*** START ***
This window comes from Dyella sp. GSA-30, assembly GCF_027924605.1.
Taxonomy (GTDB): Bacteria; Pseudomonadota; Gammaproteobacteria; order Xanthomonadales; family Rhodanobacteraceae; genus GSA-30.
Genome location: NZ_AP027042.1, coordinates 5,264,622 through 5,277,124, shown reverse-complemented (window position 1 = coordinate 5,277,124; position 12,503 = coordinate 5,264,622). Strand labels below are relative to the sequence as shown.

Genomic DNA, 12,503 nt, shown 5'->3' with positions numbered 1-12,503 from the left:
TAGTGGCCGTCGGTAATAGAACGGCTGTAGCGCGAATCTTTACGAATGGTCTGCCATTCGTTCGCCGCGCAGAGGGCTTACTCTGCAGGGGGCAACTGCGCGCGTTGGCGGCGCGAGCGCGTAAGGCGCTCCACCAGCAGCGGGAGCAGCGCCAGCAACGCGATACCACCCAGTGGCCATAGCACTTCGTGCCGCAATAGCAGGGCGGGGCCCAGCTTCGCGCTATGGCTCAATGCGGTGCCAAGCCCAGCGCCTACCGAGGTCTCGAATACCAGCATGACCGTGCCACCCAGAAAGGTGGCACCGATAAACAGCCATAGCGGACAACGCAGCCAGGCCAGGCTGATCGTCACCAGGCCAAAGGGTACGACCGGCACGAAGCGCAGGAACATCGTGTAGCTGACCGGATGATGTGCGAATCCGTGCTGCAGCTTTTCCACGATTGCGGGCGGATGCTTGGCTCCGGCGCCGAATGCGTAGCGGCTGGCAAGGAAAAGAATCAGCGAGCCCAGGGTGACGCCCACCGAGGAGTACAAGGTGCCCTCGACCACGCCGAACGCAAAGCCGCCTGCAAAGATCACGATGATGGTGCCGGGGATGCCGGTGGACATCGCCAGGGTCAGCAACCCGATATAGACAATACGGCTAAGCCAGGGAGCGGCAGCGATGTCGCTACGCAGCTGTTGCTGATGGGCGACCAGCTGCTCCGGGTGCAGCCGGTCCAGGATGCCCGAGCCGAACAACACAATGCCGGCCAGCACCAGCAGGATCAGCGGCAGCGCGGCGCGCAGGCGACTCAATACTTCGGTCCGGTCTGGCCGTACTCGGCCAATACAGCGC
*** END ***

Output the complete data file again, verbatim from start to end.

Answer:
This window comes from Dyella sp. GSA-30, assembly GCF_027924605.1.
Taxonomy (GTDB): Bacteria; Pseudomonadota; Gammaproteobacteria; order Xanthomonadales; family Rhodanobacteraceae; genus GSA-30.
Genome location: NZ_AP027042.1, coordinates 5,264,622 through 5,277,124, shown reverse-complemented (window position 1 = coordinate 5,277,124; position 12,503 = coordinate 5,264,622). Strand labels below are relative to the sequence as shown.

Genomic DNA, 12,503 nt, shown 5'->3' with positions numbered 1-12,503 from the left:
TAGTGGCCGTCGGTAATAGAACGGCTGTAGCGCGAATCTTTACGAATGGTCTGCCATTCGTTCGCCGCGCAGAGGGCTTACTCTGCAGGGGGCAACTGCGCGCGTTGGCGGCGCGAGCGCGTAAGGCGCTCCACCAGCAGCGGGAGCAGCGCCAGCAACGCGATACCACCCAGTGGCCATAGCACTTCGTGCCGCAATAGCAGGGCGGGGCCCAGCTTCGCGCTATGGCTCAATGCGGTGCCAAGCCCAGCGCCTACCGAGGTCTCGAATACCAGCATGACCGTGCCACCCAGAAAGGTGGCACCGATAAACAGCCATAGCGGACAACGCAGCCAGGCCAGGCTGATCGTCACCAGGCCAAAGGGTACGACCGGCACGAAGCGCAGGAACATCGTGTAGCTGACCGGATGATGTGCGAATCCGTGCTGCAGCTTTTCCACGATTGCGGGCGGATGCTTGGCTCCGGCGCCGAATGCGTAGCGGCTGGCAAGGAAAAGAATCAGCGAGCCCAGGGTGACGCCCACCGAGGAGTACAAGGTGCCCTCGACCACGCCGAACGCAAAGCCGCCTGCAAAGATCACGATGATGGTGCCGGGGATGCCGGTGGACATCGCCAGGGTCAGCAACCCGATATAGACAATACGGCTAAGCCAGGGAGCGGCAGCGATGTCGCTACGCAGCTGTTGCTGATGGGCGACCAGCTGCTCCGGGTGCAGCCGGTCCAGGATGCCCGAGCCGAACAACACAATGCCGGCCAGCACCAGCAGGATCAGCGGCAGCGCGGCGCGCAGGCGACTCAATACTTCGGTCCGGTCTGGCCGTACTCGGCCAATACAGCGC